Saturday, December 22, 2012

Which direction will Japan go?

In an interesting development,  Prime Minister - elect Shinzo Abe today announced that he will consider revoking the ban on the construction of new nuclear reactors once he takes power.

"We'd like to review how to think about the issue nationwide."

Considering that Abe's party the LDP won by a landslide, one is tempted to think that the Japanese public's tolerance for continual energy uncertainty and  unnecessary nuclear fear was waning, and thus many people voted for the LDP because they are the 'pro-nuclear' party.

If Abe continues in this pro-nuclear vein, he may run up against resistance in the form of the NRA. Japan's new Nuclear Regulatory Authority is proving to be a serious hindrance to the restart of Japan's reactors. So far the authority, which debuted in September, has put serious doubts over the restart of two seperate reactors in different parts of Japan, with the discovery of 'active geological faults' running under them. Considering that the NRA has recently rewritten the rules about what constitutes an active fault, we are talking about earth movments that occurred up to 400,000 years ago. In other words, if you go back in time to when the last quake occurred, the only inhabitants to notice might have been Homo Erectus. They then had 100,000 years to consider the earthquake before they became extinct, and then there was another 300,000 years before modern Japanese came along to worry about the next one. If the next quake affecting that fault line is a further 400,000 years in the future one could hardly be expected to write safety guidelines with the future inhabitants in mind. My guess is they would have other things to worry about.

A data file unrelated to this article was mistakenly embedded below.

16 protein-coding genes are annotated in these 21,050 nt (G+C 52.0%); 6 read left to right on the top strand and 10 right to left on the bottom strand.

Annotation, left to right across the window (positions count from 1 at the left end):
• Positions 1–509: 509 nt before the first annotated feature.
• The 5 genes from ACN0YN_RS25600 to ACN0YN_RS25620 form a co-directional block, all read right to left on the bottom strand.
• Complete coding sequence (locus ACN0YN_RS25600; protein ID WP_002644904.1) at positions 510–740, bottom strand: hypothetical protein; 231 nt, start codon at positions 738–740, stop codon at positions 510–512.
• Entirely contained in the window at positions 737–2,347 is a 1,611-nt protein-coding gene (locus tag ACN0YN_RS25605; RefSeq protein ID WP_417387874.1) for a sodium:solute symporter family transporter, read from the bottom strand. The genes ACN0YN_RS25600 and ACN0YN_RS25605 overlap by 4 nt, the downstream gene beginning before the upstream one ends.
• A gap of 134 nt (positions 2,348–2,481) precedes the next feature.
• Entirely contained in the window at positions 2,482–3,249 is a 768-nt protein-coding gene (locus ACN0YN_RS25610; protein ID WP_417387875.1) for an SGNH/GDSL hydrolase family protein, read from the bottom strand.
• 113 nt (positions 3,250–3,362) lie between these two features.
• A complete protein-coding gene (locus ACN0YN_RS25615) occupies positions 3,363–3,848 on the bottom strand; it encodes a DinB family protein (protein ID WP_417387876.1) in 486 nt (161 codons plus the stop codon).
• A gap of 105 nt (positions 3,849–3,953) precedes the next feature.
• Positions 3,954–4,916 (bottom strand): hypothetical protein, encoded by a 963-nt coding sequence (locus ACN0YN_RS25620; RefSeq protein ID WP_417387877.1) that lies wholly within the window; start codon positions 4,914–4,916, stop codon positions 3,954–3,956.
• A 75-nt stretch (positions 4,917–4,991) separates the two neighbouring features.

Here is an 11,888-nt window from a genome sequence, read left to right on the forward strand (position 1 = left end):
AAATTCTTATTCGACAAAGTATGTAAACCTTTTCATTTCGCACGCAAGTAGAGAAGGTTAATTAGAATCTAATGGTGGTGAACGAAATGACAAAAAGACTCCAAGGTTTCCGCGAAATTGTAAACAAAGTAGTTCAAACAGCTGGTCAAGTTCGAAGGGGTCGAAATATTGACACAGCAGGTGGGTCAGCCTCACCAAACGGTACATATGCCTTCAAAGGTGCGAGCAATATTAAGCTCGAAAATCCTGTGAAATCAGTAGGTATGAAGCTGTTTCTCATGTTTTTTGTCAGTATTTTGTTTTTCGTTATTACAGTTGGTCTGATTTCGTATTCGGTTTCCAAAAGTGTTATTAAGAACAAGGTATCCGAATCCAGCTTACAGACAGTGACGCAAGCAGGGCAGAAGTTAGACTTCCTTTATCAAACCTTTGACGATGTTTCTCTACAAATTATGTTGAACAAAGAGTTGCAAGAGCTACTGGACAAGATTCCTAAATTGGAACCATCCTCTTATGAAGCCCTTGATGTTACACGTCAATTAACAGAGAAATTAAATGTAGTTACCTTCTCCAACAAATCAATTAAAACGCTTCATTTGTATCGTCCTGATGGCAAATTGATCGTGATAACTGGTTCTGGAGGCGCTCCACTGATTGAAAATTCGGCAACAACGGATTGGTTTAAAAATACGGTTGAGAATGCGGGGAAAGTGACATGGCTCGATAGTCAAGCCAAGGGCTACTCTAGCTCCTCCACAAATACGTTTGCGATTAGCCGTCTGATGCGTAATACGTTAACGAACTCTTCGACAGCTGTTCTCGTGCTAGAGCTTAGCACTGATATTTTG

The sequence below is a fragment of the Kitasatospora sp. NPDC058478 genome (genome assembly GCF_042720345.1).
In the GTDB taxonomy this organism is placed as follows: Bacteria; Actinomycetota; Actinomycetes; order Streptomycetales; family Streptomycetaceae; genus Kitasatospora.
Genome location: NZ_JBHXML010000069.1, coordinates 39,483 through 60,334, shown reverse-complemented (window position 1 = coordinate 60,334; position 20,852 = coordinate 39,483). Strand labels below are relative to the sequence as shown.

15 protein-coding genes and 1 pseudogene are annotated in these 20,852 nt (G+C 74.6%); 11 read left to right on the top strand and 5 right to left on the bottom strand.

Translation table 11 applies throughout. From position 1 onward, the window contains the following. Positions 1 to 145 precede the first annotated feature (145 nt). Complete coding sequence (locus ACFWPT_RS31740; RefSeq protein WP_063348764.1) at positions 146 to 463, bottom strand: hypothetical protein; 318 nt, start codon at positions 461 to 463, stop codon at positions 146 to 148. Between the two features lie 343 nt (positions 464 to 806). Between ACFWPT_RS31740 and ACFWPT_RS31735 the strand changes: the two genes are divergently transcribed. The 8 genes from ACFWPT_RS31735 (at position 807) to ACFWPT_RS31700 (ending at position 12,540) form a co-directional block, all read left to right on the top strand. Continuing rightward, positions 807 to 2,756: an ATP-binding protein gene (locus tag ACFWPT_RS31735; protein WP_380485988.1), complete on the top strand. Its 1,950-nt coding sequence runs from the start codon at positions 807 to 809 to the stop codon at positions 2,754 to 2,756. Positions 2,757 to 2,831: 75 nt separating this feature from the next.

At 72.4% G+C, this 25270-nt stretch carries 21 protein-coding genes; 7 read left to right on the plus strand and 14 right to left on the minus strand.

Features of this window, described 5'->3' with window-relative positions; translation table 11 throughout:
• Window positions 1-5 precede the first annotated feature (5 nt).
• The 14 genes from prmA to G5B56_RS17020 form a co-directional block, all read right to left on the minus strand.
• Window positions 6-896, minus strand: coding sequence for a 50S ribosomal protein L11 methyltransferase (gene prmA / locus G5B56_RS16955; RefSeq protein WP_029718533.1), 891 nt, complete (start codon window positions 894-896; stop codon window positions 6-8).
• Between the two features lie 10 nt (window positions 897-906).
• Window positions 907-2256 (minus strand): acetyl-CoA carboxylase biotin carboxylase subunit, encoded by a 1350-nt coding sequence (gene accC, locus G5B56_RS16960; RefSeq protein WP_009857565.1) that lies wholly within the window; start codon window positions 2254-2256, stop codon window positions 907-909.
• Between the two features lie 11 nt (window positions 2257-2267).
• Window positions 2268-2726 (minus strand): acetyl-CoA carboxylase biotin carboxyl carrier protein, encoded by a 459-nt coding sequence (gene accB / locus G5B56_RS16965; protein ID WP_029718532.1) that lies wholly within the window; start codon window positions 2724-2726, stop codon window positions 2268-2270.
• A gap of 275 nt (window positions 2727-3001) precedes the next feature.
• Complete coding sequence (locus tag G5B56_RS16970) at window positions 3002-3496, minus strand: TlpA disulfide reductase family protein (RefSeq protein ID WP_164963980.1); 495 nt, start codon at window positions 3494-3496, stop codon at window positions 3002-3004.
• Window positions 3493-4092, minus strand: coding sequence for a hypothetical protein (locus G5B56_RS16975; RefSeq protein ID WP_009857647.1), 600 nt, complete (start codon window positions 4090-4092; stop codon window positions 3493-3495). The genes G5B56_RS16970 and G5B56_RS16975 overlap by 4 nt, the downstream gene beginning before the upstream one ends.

Monday, December 10, 2012

Japanese election

Japan looks set to continue its recent tradition of changing prime ministers every year with a general elections set for Dec. 16. The public is seemingly unimpressed with any of the candidates; poll regularly report that more than 50% of the electorate does not prefer any of the parties.

Among the major contenders Shinzo Abe, the leader of the Liberal Democratic Party is seen as most favourably inclined towards nuclear power. He has stated that nuclear electricity production will continue after safety checks have been performed on all reactors. The LDP is also the party most likely to end up in power. As far as it goes, this is good news for Japan; but the LDP is also the dinosaur party; they have ruled oligarchically since the 1950s and are said to be puppets of the bureaucrats. It is impossible to be optimistic in the face of another LDP government; Japan will just continue to the abyss, sleepwalking to oblivion. It is the LDP that is most responsible for pushing the country into the permanent decline it finds itself. For example, their economic policy is simply to 'promote public works to revive the economy', an action so unlikely to revive the economy that you may as well give the money to me and I'll spend it on sushi.

Abe's rivals do not exactly seem promising either. The current government of prime minister Noda is getting support in the single figures and will surely be thrown out. Then there is the rise of the so-called 'third force', which formed when maverick rightwingers Toru Hashimoto and Shintaro Ishihara joined forces to create the Japan Restoration Party. They have expressed contradictory attitudes to nuclear power (Hashimoto wants to get rid of it and Ishihara wants to keep it) and Ishihara is a right nutter. He is 134 years old, and his version of 'restoring Japan' is to discard the alliance with America and re-assert the country's rights against China, whilst re-writing the constitution to allow rearmament and possible nuclear weapons development! Way to go, you can make enemies of everybody! Unfortunately he is just stubborn and crazy enough to get some votes, and may end up kingmaker if nothing else.